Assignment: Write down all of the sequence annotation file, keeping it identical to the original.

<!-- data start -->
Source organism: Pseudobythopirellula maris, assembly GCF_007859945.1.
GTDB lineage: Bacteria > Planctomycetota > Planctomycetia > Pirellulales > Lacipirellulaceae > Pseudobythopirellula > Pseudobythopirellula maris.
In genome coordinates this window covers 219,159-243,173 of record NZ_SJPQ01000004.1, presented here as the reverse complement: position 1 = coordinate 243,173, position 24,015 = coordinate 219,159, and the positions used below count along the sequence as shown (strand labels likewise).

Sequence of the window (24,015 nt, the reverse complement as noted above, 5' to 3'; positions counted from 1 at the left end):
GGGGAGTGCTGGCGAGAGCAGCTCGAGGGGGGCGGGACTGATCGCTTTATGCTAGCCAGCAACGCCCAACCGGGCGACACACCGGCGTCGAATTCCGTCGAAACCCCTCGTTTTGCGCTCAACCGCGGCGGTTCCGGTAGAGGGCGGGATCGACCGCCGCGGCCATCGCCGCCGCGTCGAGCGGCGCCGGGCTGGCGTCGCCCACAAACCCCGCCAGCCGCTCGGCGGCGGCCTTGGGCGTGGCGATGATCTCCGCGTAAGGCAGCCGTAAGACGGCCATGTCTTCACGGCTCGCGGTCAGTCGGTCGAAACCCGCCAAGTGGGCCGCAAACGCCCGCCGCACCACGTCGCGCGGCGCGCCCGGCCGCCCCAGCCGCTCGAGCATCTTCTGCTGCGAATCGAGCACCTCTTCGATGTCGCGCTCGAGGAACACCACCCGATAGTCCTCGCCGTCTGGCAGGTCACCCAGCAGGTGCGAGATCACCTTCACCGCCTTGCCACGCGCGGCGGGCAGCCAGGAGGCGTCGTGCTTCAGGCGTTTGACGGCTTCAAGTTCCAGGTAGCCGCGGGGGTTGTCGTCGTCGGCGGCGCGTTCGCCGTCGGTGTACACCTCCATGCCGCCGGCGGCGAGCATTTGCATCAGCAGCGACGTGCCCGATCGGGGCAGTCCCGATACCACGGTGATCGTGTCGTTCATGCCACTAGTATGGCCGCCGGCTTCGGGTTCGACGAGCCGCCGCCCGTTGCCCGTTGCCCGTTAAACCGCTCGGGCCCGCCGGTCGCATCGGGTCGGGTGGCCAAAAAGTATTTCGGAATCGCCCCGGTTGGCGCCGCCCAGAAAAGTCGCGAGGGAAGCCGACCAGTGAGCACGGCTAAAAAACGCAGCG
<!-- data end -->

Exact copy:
Source organism: Pseudobythopirellula maris, assembly GCF_007859945.1.
GTDB lineage: Bacteria > Planctomycetota > Planctomycetia > Pirellulales > Lacipirellulaceae > Pseudobythopirellula > Pseudobythopirellula maris.
In genome coordinates this window covers 219,159-243,173 of record NZ_SJPQ01000004.1, presented here as the reverse complement: position 1 = coordinate 243,173, position 24,015 = coordinate 219,159, and the positions used below count along the sequence as shown (strand labels likewise).

Sequence of the window (24,015 nt, the reverse complement as noted above, 5' to 3'; positions counted from 1 at the left end):
GGGGAGTGCTGGCGAGAGCAGCTCGAGGGGGGCGGGACTGATCGCTTTATGCTAGCCAGCAACGCCCAACCGGGCGACACACCGGCGTCGAATTCCGTCGAAACCCCTCGTTTTGCGCTCAACCGCGGCGGTTCCGGTAGAGGGCGGGATCGACCGCCGCGGCCATCGCCGCCGCGTCGAGCGGCGCCGGGCTGGCGTCGCCCACAAACCCCGCCAGCCGCTCGGCGGCGGCCTTGGGCGTGGCGATGATCTCCGCGTAAGGCAGCCGTAAGACGGCCATGTCTTCACGGCTCGCGGTCAGTCGGTCGAAACCCGCCAAGTGGGCCGCAAACGCCCGCCGCACCACGTCGCGCGGCGCGCCCGGCCGCCCCAGCCGCTCGAGCATCTTCTGCTGCGAATCGAGCACCTCTTCGATGTCGCGCTCGAGGAACACCACCCGATAGTCCTCGCCGTCTGGCAGGTCACCCAGCAGGTGCGAGATCACCTTCACCGCCTTGCCACGCGCGGCGGGCAGCCAGGAGGCGTCGTGCTTCAGGCGTTTGACGGCTTCAAGTTCCAGGTAGCCGCGGGGGTTGTCGTCGTCGGCGGCGCGTTCGCCGTCGGTGTACACCTCCATGCCGCCGGCGGCGAGCATTTGCATCAGCAGCGACGTGCCCGATCGGGGCAGTCCCGATACCACGGTGATCGTGTCGTTCATGCCACTAGTATGGCCGCCGGCTTCGGGTTCGACGAGCCGCCGCCCGTTGCCCGTTGCCCGTTAAACCGCTCGGGCCCGCCGGTCGCATCGGGTCGGGTGGCCAAAAAGTATTTCGGAATCGCCCCGGTTGGCGCCGCCCAGAAAAGTCGCGAGGGAAGCCGACCAGTGAGCACGGCTAAAAAACGCAGCG